Self-care for healing stress and burnout
Since returning to in-person learning after the pandemic, schools all over the United States have seen challenges resulting from students’ time away from the classroom. Eighty-seven percent of public schools reported that the COVID-19 pandemic has negatively impacted student socio-emotional development during the 2021–22 school year, according to the National Center for Education Statistics. These issues range from behavioral problems, like disruptive behavior, to chronic absenteeism, to learning losses. One of the ways to combat these problems is equipping staff and teachers with tools to support themselves, and thereby better support their students.
Shelter Rock Elementary School recently underwent a training initiative with Breathe For Change, a company that has been offering mindfulness and yoga training since 2015. Said Principal Richard Roder in a written statement: “At Shelter Rock, we developed a new partnership this year with Breathe for Change, in order to support “self-care” among our entire staff. Breathe for Change facilitates mind-body and social-emotional wellness trainings that unite, train, and support educators in enhancing individual and collective well-being. The “Breathe for Change” initiative was one approach explored at Shelter Rock to further support staff’s overall well-being. Staff engaged in seven after-school sessions throughout the year which included activities and exercises that focused on wellness.”
Ilana Nankin, founder of Breathe For Change, started the company using the results of her PhD research. “(this research) revealed how universal the issue of educator stress and burnout truly is and how powerful these mindfulness SEL and yoga practices can truly be for educators and students lives.” Nankin said.
Breathe For Change’s signature offering is their 200 hour training, now in its eighth year. This program used to be in-person, has been conducted via Zoom since the Pandemic. There are four major outcomes of this 200-hour training. Firstly, the educators’ physical, mental, and social well-being is enhanced through creating a personal well-being practice. Second, upon completion of the training, each educator qualifies as a certified yoga instructor. Third, they become leaders in social and emotional learning by being able to put their training into practice. Finally, they connect with a worldwide community of other educators who care about using wellness as a vehicle for healing and social change. According to Nankin, “We’ve graduated over 10,000 educators through our training, who are now doing remarkable work in their schools and districts, truly enhancing educator and student well-being.”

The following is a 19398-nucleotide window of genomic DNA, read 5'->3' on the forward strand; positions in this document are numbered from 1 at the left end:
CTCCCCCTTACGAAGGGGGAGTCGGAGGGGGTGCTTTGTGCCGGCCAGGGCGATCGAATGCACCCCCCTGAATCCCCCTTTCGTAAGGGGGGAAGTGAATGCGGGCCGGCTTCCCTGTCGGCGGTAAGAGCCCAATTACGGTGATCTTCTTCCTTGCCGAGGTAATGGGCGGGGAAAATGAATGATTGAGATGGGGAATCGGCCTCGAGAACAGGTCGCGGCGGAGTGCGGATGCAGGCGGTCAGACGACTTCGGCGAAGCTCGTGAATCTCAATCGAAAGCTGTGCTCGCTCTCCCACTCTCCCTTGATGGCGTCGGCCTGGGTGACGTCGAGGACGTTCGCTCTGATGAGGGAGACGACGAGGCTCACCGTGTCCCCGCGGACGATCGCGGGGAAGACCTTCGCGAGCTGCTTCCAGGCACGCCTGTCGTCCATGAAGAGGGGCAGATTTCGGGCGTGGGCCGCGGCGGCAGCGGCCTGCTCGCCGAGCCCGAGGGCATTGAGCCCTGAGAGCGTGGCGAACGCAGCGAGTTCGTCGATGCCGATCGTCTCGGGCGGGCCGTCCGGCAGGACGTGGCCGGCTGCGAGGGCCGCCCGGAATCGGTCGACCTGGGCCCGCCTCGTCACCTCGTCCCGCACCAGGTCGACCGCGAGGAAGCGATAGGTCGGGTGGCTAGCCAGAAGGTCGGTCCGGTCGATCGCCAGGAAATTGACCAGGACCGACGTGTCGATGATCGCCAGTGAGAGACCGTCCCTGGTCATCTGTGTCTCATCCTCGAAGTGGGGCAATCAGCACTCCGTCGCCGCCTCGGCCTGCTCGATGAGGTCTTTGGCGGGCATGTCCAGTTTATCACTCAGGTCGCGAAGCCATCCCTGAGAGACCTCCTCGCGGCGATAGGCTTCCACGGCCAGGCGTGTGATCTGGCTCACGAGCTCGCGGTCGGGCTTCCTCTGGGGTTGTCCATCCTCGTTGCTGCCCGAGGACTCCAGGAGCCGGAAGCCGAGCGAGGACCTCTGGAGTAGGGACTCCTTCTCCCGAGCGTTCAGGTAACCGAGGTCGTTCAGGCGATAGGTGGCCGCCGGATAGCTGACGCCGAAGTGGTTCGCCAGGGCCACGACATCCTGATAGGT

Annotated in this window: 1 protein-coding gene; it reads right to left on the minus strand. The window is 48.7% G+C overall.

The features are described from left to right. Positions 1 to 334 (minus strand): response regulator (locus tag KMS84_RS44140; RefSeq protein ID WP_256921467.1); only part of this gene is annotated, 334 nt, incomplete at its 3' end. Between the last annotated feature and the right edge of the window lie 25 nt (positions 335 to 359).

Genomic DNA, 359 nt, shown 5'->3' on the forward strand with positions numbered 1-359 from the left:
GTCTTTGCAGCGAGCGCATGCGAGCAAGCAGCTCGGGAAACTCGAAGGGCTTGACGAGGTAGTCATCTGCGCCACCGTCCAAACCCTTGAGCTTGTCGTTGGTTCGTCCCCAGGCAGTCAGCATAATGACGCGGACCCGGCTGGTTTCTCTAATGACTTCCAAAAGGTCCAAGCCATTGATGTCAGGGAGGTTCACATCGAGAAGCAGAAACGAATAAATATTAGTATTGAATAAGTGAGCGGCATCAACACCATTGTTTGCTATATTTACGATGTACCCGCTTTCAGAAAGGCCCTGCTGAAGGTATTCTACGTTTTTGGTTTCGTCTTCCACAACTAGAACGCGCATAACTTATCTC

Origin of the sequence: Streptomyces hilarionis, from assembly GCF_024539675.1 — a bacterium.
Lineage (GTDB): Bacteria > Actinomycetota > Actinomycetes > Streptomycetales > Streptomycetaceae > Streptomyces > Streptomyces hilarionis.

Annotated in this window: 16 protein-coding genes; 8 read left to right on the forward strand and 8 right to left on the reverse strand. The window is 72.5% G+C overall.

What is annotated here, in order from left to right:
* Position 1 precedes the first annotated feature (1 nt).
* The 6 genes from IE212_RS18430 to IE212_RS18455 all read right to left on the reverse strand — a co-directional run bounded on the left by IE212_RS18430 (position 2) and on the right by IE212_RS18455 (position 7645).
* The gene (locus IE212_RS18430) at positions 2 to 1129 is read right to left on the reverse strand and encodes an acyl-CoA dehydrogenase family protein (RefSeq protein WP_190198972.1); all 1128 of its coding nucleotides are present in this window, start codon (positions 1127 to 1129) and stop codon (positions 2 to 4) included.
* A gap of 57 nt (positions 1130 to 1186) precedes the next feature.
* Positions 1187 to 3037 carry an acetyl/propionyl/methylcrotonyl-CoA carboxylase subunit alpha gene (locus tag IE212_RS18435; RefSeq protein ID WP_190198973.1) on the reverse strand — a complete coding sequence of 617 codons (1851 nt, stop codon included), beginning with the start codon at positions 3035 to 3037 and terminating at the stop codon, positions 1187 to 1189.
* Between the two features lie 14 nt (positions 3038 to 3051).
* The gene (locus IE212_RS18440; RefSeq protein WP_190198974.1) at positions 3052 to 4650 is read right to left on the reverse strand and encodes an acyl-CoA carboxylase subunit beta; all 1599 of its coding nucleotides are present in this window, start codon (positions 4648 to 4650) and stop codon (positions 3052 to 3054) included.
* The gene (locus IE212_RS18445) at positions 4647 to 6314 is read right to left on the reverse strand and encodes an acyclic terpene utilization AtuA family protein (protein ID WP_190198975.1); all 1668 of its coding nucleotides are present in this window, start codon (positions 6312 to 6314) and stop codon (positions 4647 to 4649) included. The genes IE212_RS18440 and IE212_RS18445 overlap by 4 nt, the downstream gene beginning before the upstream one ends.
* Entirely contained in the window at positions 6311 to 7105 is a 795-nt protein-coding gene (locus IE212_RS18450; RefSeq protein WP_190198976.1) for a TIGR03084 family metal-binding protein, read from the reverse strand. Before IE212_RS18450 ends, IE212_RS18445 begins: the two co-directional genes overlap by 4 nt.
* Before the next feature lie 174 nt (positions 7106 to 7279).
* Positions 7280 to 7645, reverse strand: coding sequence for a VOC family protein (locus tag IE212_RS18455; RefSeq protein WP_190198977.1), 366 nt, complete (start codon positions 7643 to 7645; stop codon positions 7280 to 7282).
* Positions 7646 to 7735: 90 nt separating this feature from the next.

The benefits of Breathe For Change training can extend beyond the educator and into their classroom. Staff return to their schools equipped with tangible tools they can implement to help students learn to deal with their feelings. “They’re learning how to develop their students’ self-awareness skills, self-management, relationship skills, social awareness and responsible decision-making skills. They’re learning how to settle their students…and they’re learning how to effectively transition their students from one thing to the next. They’re learning how to effectively close out activities, with an appreciation circle or two word check in,” Said Nankin.
When it comes to the impact this has in the classroom, the hope is that it translates into a more holistic approach to teaching. Educators are able to translate what they’ve learned about caring for themselves into helping the students. “Their whole pedagogy is shifting right? They’re no longer just teaching the content that they need to teach to meet standards and ensure their students are successful academically, but they’re incorporating these social emotional learning and mind body wellness strategies into their instruction.”
These practices can be translated directly into results, especially when it comes to addressing the lingering issues of quarantines and lockdowns. Educators are better able to connect with their students after completing the training, because their own needs are being met. “We’re seeing huge reductions in behavioral issues, which clearly is an even bigger problem since COVID. We’re seeing increases in attendance rates, we’re seeing improvements in student academic outcomes, and educators are so much happier and more fulfilled in their roles.” Nankin said.
Nankin recommends selfcare as a first step for overall wellbeing, rather than an afterthought. “When we take care of ourselves, all of our intentions around our work and our parenting and our teaching exponentially improve. And there’s this weird switch that needs to happen where we recognize like self-care is not selfish. And then when our cups are filled up, we have way more capacity to show up in the way that we want to take care of you. if everyone was living this, we would be living in a peaceful and socially just world.”
These strategies are useful outside of the classroom as well. It’s something that anyone can understand. Nankin related a story about one of the students she taught as a preschool teacher, and his words of wisdom about well-being. “I’m a former pre-K teacher. one of my former students, Patrick, said, ‘you know, in a community, first you have to love yourself, because if you don’t love yourself, you can’t love anybody else.’”